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OPINION: Sacking Jaap Stam Is No Magic Pill For Reading

The Royals need to take a long-term view, reassessing their academy and recruitment.

Stevenage v Reading - The Emirates FA Cup Third Round Photo by Christopher Lee/Getty Images

Reading fan Brad Wills has his say on the managerial debate, the state of the academy and why the recruitment strategy needs to change. For him, there’s no “magic pill” to solve the club’s problems.

Hunty beautifully encapsulated all of the things that supporting Reading has always been about for me - my home town against the world and winning. It’s clear that Reading have issues on and off the pitch at the moment, not least what seems to be a concerted campaign to relieve Jaap Stam of his duties.

But much of this noise seems to come from those who have been attracted to Reading in the last 12 or so years (this is a broadly sweeping statement which has considerable exceptions - but is based on the evidence I’ve seen). I call these people “the ruined ones”. We all know “ruined ones” - those who used to support Manchester United or Chelsea, but switched to their home team when we started to do well, and to their credit, stuck with us.

Unfortunately, by attracting that kind of fan, you attract the ugly side of football. The side which calls for the sacking of a manager who has been successful after a short period of downturn. Fans who think that the answer is to sell the family silver and buy a single player – because they’re not as emotionally attached to what has been built in the Royal county.

These were the people who essentially called for Brian McDermott to be fired, for what one can only assume to have been the heinous crime of achieving the three year plan within a year. But this not the way that Reading should or could operate. It’s beyond our financial capabilities to be chopping, changing and throwing money at a problem - so we have to look to simple things, and I’m here to tell you that there’s no magic pill for the damage done to our club’s infrastructure.

So what’s the answer? Well, to my mind, it centres around two key areas.

Academy excellence

We have one of the best academies in the country. Think of the biggest names in world football and our academy has, for the past 15-20 years, been their equal. A MASSIVE reason for that was that there was a record of successful movement to the first team. Some of the biggest names in our history came from that route, and it’s fair to say that it was perpetual in its growth.

Success led to more talented kids being attracted to the academy – the best of the best. And the quality of product coming out of the academy, as we all know, has been incredible to us over the last decade and a half. But the lack of progress from the academy under the last couple of managers has been seriously concerning.

Maybe some of that is the loss of Eamonn Dolan, and the failure of those now in charge to integrate into operations with the ever changing management teams in order to push the academy agenda. But what is clear is that our best chance of long term success is home grown talent.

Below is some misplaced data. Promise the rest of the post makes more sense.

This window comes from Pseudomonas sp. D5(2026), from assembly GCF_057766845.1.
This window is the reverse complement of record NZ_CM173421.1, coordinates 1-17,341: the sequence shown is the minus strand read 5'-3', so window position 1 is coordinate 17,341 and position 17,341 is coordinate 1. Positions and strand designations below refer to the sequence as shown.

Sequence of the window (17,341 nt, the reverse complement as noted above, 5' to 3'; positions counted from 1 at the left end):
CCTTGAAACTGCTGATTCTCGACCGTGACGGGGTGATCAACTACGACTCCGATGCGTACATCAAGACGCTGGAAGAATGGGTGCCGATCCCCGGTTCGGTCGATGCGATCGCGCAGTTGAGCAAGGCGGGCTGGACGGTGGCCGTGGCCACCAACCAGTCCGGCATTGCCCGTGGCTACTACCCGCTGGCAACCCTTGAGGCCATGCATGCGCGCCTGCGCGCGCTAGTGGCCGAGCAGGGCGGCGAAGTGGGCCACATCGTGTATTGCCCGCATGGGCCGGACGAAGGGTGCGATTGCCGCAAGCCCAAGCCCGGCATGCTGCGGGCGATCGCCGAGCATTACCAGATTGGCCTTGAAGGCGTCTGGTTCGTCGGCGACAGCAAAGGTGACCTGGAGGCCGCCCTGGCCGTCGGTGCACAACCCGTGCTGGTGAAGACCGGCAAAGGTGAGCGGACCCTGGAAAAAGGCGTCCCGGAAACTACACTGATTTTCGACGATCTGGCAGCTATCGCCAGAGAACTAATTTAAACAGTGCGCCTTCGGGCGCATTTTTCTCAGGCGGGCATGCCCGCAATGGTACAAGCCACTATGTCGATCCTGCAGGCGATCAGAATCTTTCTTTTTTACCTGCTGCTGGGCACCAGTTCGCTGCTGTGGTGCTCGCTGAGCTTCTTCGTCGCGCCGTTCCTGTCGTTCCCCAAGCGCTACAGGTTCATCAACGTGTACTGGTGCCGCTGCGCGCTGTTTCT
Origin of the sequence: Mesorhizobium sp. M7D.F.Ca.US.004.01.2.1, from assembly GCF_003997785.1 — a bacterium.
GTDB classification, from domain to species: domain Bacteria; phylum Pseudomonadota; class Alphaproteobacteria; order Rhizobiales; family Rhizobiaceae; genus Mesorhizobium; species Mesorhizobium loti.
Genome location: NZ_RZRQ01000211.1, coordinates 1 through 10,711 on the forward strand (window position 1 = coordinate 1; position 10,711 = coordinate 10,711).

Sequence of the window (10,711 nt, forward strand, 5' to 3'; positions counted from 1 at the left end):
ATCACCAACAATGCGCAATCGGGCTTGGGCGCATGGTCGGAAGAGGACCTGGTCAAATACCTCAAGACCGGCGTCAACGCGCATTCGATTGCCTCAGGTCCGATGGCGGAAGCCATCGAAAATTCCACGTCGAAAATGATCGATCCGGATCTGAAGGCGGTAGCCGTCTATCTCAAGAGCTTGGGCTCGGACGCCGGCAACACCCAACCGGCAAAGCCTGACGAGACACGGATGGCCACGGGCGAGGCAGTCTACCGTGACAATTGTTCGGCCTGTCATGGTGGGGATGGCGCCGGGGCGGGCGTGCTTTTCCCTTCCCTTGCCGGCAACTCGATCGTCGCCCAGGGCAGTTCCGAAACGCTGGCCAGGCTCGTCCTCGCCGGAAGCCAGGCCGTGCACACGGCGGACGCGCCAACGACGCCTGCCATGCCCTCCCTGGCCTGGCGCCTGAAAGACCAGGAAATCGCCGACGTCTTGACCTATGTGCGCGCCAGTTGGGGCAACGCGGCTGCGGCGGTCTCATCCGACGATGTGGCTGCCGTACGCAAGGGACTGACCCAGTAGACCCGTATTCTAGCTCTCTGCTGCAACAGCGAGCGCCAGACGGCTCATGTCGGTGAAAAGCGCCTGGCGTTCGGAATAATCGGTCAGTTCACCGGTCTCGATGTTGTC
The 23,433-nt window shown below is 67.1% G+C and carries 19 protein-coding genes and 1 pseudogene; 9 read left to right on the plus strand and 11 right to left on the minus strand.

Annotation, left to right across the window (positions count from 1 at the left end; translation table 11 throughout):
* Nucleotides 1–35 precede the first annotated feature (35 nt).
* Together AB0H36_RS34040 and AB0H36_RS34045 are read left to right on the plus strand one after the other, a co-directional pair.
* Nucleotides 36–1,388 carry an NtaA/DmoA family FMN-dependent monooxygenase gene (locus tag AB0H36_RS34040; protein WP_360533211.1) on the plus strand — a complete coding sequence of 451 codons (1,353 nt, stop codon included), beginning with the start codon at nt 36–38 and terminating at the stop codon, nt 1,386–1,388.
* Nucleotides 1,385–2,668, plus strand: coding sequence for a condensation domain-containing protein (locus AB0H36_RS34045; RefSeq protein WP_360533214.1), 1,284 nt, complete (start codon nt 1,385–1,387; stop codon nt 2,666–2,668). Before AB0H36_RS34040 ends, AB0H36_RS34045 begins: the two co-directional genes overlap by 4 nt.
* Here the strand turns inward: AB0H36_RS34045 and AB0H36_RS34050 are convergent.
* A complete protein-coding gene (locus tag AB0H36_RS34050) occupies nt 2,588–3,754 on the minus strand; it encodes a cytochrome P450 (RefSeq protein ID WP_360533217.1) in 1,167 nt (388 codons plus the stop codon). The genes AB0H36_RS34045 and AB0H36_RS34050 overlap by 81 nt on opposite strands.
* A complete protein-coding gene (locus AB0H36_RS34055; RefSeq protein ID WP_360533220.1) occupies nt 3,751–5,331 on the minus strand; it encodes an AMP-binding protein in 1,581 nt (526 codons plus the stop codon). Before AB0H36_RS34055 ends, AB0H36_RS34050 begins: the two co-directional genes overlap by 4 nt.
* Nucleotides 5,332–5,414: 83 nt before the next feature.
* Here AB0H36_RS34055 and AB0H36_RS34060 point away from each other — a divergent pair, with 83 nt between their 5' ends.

For this to happen, academy lads need a chance to shine - something they’re not getting at the moment. Failure to promote at the top end leads to a loss of pipeline at the bottom end. Given the choice between going to Reading with no chance of moving up, and Oxford United with a high probability of first team breakthrough, I know where I’d choose for my sons (despite the fact that it would tear my soul to pieces).

Buy cheap, sell at a premium

The people who were calling for Nicky Hammond’s head - hang yours in shame. He always was, and always will be, an absolute market place genius. Reading were promoted to the Premier League – arguably the biggest stage in world football, without having paid any more than £2.5million for a player - such was the scale of Hammond’s genius.

Soccer - npower Football League One - Play Off Semi Final - First Leg - MK Dons v Huddersfield Town - stadium:mk Photo by Nick Potts/PA Images via Getty Images

Nobody had a bigger role to play in Reading’s rise up the leagues - but there were still people calling for him to be replaced. In order to be successful moving forward, we have to re-establish the scouting capabilities and commercial know-how which brought us Shane Long, Kevin Doyle, Stephen Hunt, Noel Hunt, and countless others for whom we paid very little, got amazing returns from, and then sold at a huge premium.

We can’t afford to be paying £7.5million for players (except Gylfi) – it’s just not sustainable – so we have got to be better, quicker, more attractive, and quicker off the mark if we want to compete.

In summary

The answer to our woes is not an immediate one. There is no magic pill. Sacking the manager will simply put us back to square one (and cost a fortune to terminate his contract). The answer is to make long term, consistent investments in small amounts, increase stability, and grow our own end product.

It always has been – unfortunately, trying to explain this to those who think the norm is to see players coming and going for £142million is always going to be hard. It’s very different to those of us who thought Martin Butler was raking it in because he had a posh Mercedes and a personalised number plate – regularly seen on the motorway whilst we were travelling to places like Grimsby, Northampton, and Cambridge United.

Back then, we stood shoulder to shoulder – us against the world, and truly understood what it meant to care about what is underneath a football club – not just requiring instant success.